I hope Cuil improves with time. For now, Google has nothing to worry about.

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4 comments on “My Take On Cuil

  • Did you check out their “About” or Philosophy? I think this might be a case of them not delivering what you’re looking for, versus them creating a new standard that doesn’t do / look like everyone else’s.

  • I first tried it last week, when they launched, and it was awful. Not only did nothing come up when you I searched for my name (there are about 260,000 instances found on Google; not all of them are me, some are other people with my name).

    Then, I tried to search for something more generic, like Syracuse, NY. It also came up with nothing.

    I guess that was probably just the site being overwhelmed by traffic on the first day.

    So, I tried again later in the week, and it was still mediocre. I don’t like the images it randomly grabs from sites, and it’s not necessarily grabbing sites in the order in which might be the most useful for a visitor.

    In addition, they might want to do some usability and eye-tracking studies. I bet nothing on the right-hand column gets clicked on, and I only knew to look for the “things you might want to find” tabs at the top (like hotels if you search for a city) because it was mentioned in a couple of stories I heard on the radio.

    Anyway, I’m going to continue to use Google for my primary search engine, for my archive searches, and either Metacrawler or Dogpile for more obscure searches (I think they’re driven by the same engine, so it doesn’t really matter, results-wise).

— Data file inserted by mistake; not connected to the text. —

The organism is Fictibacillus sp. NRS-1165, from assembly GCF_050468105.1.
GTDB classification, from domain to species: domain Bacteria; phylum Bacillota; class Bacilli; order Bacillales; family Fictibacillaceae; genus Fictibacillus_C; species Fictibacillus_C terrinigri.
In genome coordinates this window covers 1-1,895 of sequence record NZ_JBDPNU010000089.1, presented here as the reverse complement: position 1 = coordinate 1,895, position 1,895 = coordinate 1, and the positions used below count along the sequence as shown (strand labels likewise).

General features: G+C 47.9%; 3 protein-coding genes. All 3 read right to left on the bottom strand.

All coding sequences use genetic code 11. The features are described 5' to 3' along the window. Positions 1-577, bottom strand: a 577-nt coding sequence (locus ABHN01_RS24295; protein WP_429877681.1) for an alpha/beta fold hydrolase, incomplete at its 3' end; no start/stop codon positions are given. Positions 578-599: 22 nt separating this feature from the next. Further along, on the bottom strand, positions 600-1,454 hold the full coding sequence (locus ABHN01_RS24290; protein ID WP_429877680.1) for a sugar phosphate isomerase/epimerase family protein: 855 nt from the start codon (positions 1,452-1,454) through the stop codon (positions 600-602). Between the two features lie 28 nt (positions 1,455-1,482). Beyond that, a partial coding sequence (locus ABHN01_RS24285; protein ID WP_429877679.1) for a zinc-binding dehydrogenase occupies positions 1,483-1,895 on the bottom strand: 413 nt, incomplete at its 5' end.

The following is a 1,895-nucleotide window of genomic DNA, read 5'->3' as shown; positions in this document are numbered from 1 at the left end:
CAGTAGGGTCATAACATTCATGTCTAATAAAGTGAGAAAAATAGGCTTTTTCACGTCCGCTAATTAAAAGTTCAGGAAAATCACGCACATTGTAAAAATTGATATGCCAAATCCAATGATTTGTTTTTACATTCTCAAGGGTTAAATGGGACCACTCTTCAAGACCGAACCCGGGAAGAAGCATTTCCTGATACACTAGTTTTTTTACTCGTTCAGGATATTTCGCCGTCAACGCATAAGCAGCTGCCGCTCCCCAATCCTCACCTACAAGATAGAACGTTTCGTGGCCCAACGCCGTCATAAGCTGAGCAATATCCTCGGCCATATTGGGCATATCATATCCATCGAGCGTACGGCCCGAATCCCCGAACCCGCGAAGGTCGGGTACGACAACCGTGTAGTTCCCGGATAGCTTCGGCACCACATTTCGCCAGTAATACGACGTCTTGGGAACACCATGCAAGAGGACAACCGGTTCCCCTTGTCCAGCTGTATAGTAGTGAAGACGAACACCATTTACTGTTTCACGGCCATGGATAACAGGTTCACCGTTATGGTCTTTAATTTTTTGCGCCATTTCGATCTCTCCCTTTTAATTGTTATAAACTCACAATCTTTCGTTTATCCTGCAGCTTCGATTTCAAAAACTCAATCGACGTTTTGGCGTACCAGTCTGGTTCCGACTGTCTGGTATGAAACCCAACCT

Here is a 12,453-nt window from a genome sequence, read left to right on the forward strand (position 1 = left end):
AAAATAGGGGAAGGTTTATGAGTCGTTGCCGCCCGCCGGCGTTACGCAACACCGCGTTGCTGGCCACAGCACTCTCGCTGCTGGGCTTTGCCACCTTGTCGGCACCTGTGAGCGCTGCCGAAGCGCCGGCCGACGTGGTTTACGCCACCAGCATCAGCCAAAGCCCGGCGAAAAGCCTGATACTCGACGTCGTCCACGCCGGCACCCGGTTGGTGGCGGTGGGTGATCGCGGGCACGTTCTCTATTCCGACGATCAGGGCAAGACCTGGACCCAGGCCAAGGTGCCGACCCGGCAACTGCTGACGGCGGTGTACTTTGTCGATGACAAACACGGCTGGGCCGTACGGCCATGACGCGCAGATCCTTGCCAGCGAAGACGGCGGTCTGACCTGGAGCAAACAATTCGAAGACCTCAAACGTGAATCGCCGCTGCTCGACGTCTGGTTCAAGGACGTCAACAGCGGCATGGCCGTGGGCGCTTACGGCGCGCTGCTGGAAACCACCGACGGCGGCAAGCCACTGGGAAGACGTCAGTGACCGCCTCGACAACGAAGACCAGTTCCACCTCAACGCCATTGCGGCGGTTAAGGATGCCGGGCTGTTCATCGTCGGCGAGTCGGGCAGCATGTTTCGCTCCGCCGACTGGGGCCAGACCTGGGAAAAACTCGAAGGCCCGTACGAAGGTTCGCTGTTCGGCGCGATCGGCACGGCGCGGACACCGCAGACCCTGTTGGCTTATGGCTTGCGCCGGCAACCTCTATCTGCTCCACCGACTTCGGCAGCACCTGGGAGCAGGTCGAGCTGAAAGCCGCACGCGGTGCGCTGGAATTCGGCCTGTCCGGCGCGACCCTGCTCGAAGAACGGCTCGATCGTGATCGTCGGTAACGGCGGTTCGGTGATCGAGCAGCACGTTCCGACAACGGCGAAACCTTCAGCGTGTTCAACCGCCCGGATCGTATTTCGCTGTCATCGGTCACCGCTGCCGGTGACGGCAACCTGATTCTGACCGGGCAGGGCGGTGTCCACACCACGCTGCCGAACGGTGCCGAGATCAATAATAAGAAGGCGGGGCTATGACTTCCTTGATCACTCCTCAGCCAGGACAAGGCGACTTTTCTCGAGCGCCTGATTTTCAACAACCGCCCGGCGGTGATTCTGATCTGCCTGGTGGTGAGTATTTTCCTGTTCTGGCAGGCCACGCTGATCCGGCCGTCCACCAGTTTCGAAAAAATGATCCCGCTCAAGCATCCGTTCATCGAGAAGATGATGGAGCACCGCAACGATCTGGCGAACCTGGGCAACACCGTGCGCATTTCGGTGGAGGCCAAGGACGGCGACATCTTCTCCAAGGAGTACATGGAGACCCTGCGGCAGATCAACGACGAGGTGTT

• Kelvin: Yes, I did read their stuff, and it’s, well, fluff; nothing substantive there.

    Josh: I’m with you in sticking with Google. I don’t understand why they show 11 sites, and things aren’t totally aligned either. That, plus they’re really no better in defining exactly what someone wants than Google. Of course, there’s always Spock (ugh; don’t even go there).

  • John Dilbeck says:

    Hi Mitch,

    It’s been a couple of weeks since I was last at Cuil, and I was not impressed then.

    I just did several searches and I think I’m seeing better results than I did last time.

    I follow a number of keywords for which I rank on page one at Google and a search on Cuil for several of them showed decent results. No, I don’t mean that I was at the top of the results, I mean that the pages returned were good matches for the search terms, whether they were my pages or not.

    It’s better, but still not as good, nor as fast, as Google.

    One thing that really bothers me about Cuil is the graphics they show next to listings.

    I know the images on my sites and it bothers me to see totally unrelated images next to my pages.

    Even worse would be seeing my images next to someone else’s page – but I haven’t come across any examples of that, yet.

    Overall, I think Cuil is improving, but not yet ready for prime time.

    Act on your dream!